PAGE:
9 December, 2022
Think of France, and you might think of croissants, berets and the Eiffel Tower. But what springs to mind when you think of French sustainability? In October, Good Business opened its first ‘Paris office’ as I headed across the channel to consider this question firsthand.
On the one hand, France is the home of the Paris Agreement and a world leader in nuclear power, deriving over 75% of its energy this way. This year alone has seen a ban on outdoor heaters for cafes and restaurants and Emmanuel Macron swapping out a tie for a turtleneck to promote energy saving. And in recent weeks, France joined a number of European powers in announcing its intention to leave the Energy Charter Treaty: a little-known piece of legislation that allows fossil fuel companies or investors to sue states that take climate action.
On the other hand, however, you have the Gilets Jaunes: protestors clad in yellow vests taking to the streets following the government’s decision to impose an environmental tax on fossil fuels. Vegan and vegetarian options certainly exist, but can be harder to come by than in London or Berlin. And in recent days, the French government successfully lobbied for the exemption of financial institutions from mandatory climate due diligence requirements.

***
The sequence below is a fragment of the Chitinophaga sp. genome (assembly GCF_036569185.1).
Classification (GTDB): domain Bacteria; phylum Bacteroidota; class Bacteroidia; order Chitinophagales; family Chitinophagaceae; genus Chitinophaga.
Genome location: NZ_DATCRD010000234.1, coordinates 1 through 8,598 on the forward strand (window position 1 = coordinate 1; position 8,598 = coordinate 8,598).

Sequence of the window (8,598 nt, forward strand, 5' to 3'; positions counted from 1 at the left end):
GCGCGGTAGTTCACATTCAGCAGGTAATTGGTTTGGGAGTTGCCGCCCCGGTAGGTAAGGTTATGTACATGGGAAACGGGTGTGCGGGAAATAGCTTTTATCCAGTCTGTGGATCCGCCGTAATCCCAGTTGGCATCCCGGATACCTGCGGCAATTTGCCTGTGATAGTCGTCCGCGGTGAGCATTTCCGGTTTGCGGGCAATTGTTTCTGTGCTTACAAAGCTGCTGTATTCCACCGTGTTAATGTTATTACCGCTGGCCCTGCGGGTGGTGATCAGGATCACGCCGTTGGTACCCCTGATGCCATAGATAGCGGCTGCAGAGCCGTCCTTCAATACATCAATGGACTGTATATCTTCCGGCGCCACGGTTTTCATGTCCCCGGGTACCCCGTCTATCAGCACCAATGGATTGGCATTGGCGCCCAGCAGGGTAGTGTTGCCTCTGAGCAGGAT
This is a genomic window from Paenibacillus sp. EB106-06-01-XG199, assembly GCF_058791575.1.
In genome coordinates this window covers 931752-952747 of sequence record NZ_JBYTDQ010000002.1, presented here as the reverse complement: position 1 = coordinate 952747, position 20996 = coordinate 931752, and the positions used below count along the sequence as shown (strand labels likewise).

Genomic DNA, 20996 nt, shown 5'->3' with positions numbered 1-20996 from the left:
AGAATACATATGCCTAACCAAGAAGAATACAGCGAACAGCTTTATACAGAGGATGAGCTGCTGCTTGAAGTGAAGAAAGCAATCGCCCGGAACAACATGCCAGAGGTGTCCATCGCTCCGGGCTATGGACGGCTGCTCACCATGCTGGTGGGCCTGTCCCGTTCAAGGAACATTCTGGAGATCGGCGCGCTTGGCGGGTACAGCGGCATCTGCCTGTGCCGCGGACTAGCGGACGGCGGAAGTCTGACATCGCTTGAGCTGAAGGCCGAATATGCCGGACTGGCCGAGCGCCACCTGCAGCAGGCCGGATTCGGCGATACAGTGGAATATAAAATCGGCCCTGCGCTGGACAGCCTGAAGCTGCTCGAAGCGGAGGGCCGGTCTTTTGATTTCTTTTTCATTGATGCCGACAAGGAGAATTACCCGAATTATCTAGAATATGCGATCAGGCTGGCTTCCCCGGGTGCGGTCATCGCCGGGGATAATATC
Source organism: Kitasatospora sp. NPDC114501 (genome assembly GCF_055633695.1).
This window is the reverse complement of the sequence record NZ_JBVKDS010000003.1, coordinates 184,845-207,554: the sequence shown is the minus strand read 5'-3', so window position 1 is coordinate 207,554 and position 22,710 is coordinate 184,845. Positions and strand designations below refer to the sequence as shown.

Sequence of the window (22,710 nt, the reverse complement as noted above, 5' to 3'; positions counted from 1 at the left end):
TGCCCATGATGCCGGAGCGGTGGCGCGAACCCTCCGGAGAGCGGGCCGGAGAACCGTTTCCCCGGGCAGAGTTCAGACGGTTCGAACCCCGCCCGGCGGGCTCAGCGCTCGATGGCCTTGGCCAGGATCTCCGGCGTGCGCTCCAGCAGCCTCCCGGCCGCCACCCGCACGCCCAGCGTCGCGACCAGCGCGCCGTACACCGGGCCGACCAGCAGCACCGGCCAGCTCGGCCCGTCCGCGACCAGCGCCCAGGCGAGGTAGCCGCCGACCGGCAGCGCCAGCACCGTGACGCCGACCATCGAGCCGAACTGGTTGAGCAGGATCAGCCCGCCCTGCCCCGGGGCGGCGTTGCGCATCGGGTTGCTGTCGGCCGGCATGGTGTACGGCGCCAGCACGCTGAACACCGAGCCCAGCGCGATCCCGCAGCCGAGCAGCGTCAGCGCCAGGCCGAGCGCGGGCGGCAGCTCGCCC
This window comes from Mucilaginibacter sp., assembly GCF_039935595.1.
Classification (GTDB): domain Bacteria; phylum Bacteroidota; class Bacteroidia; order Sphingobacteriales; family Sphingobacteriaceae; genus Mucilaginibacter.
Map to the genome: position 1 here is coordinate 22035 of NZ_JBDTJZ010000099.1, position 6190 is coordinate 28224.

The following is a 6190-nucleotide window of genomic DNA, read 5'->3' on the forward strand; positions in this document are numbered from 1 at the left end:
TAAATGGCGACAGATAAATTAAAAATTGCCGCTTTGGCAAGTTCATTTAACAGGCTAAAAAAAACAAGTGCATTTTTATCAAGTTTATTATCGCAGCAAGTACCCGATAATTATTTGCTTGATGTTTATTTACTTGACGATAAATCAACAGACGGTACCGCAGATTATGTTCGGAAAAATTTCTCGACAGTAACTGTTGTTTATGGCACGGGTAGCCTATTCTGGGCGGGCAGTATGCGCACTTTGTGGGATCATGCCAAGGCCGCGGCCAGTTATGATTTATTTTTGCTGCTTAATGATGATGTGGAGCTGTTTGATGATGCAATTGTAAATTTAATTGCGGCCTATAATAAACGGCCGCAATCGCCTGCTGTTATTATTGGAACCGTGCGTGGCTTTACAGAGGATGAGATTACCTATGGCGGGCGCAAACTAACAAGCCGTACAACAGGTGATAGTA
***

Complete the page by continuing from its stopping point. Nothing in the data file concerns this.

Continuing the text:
Predictably, my short time here has left me with more questions than answers. What can the Gilets Jaunes’ reaction teach other countries about the need for a just transition? What does Macron’s turtleneck – and the backlash against it – show us about how politicians should promote behaviour change? And will others follow France’s lead in abandoning the outdated Energy Charter Treaty – whilst still imposing rigorous due diligence to stop financial institutions funding climate breakdown?
Climate change is a global problem, but understanding different national approaches to it can help us build on what works – and avoid making the same mistakes.
By Sarah Howden